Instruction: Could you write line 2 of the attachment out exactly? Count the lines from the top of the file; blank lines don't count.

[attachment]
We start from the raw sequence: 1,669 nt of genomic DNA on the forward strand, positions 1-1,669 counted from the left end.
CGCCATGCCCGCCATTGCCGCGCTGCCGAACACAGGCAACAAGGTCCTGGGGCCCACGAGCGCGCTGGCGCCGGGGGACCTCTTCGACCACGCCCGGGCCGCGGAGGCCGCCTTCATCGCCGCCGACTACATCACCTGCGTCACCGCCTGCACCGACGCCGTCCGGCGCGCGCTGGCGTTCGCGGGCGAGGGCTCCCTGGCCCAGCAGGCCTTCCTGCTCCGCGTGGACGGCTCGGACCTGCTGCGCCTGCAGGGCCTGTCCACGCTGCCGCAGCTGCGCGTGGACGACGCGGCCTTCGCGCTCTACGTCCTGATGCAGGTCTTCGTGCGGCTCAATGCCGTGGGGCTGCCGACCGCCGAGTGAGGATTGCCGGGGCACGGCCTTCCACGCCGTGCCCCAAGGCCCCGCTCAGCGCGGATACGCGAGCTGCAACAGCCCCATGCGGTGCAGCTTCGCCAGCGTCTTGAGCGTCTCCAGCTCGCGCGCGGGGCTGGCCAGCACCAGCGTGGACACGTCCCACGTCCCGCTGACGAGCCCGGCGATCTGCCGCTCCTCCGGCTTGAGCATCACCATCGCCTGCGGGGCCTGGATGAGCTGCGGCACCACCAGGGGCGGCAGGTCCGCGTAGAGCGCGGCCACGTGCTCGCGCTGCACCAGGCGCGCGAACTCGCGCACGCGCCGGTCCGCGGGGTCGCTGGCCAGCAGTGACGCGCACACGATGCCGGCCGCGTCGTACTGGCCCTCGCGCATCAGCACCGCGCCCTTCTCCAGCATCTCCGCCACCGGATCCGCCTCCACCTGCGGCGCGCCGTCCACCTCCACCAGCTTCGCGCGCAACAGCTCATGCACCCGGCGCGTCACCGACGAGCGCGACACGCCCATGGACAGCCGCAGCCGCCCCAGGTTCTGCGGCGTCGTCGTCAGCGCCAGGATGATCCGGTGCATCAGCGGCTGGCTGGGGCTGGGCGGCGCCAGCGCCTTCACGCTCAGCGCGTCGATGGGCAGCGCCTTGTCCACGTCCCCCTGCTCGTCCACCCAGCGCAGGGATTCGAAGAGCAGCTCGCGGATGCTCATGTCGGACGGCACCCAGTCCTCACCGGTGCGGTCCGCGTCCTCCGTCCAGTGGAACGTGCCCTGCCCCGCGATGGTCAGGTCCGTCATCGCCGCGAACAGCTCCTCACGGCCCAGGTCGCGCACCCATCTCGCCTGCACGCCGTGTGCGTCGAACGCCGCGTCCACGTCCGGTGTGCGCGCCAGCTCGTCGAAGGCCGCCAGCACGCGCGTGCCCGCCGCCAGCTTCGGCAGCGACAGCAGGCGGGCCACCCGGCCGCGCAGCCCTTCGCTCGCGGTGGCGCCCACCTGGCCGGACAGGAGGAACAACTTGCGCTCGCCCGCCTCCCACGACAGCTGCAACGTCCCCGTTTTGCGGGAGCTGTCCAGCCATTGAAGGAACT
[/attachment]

CGCCATGCCCGCCATTGCCGCGCTGCCGAACACAGGCAACAAGGTCCTGGGGCCCACGAGCGCGCTGGCGCCGGGGGACCTCTTCGACCACGCCCGGGCCGCGGAGGCCGCCTTCATCGCCGCCGACTACATCACCTGCGTCACCGCCTGCACCGACGCCGTCCGGCGCGCGCTGGCGTTCGCGGGCGAGGGCTCCCTGGCCCAGCAGGCCTTCCTGCTCCGCGTGGACGGCTCGGACCTGCTGCGCCTGCAGGGCCTGTCCACGCTGCCGCAGCTGCGCGTGGACGACGCGGCCTTCGCGCTCTACGTCCTGATGCAGGTCTTCGTGCGGCTCAATGCCGTGGGGCTGCCGACCGCCGAGTGAGGATTGCCGGGGCACGGCCTTCCACGCCGTGCCCCAAGGCCCCGCTCAGCGCGGATACGCGAGCTGCAACAGCCCCATGCGGTGCAGCTTCGCCAGCGTCTTGAGCGTCTCCAGCTCGCGCGCGGGGCTGGCCAGCACCAGCGTGGACACGTCCCACGTCCCGCTGACGAGCCCGGCGATCTGCCGCTCCTCCGGCTTGAGCATCACCATCGCCTGCGGGGCCTGGATGAGCTGCGGCACCACCAGGGGCGGCAGGTCCGCGTAGAGCGCGGCCACGTGCTCGCGCTGCACCAGGCGCGCGAACTCGCGCACGCGCCGGTCCGCGGGGTCGCTGGCCAGCAGTGACGCGCACACGATGCCGGCCGCGTCGTACTGGCCCTCGCGCATCAGCACCGCGCCCTTCTCCAGCATCTCCGCCACCGGATCCGCCTCCACCTGCGGCGCGCCGTCCACCTCCACCAGCTTCGCGCGCAACAGCTCATGCACCCGGCGCGTCACCGACGAGCGCGACACGCCCATGGACAGCCGCAGCCGCCCCAGGTTCTGCGGCGTCGTCGTCAGCGCCAGGATGATCCGGTGCATCAGCGGCTGGCTGGGGCTGGGCGGCGCCAGCGCCTTCACGCTCAGCGCGTCGATGGGCAGCGCCTTGTCCACGTCCCCCTGCTCGTCCACCCAGCGCAGGGATTCGAAGAGCAGCTCGCGGATGCTCATGTCGGACGGCACCCAGTCCTCACCGGTGCGGTCCGCGTCCTCCGTCCAGTGGAACGTGCCCTGCCCCGCGATGGTCAGGTCCGTCATCGCCGCGAACAGCTCCTCACGGCCCAGGTCGCGCACCCATCTCGCCTGCACGCCGTGTGCGTCGAACGCCGCGTCCACGTCCGGTGTGCGCGCCAGCTCGTCGAAGGCCGCCAGCACGCGCGTGCCCGCCGCCAGCTTCGGCAGCGACAGCAGGCGGGCCACCCGGCCGCGCAGCCCTTCGCTCGCGGTGGCGCCCACCTGGCCGGACAGGAGGAACAACTTGCGCTCGCCCGCCTCCCACGACAGCTGCAACGTCCCCGTTTTGCGGGAGCTGTCCAGCCATTGAAGGAACT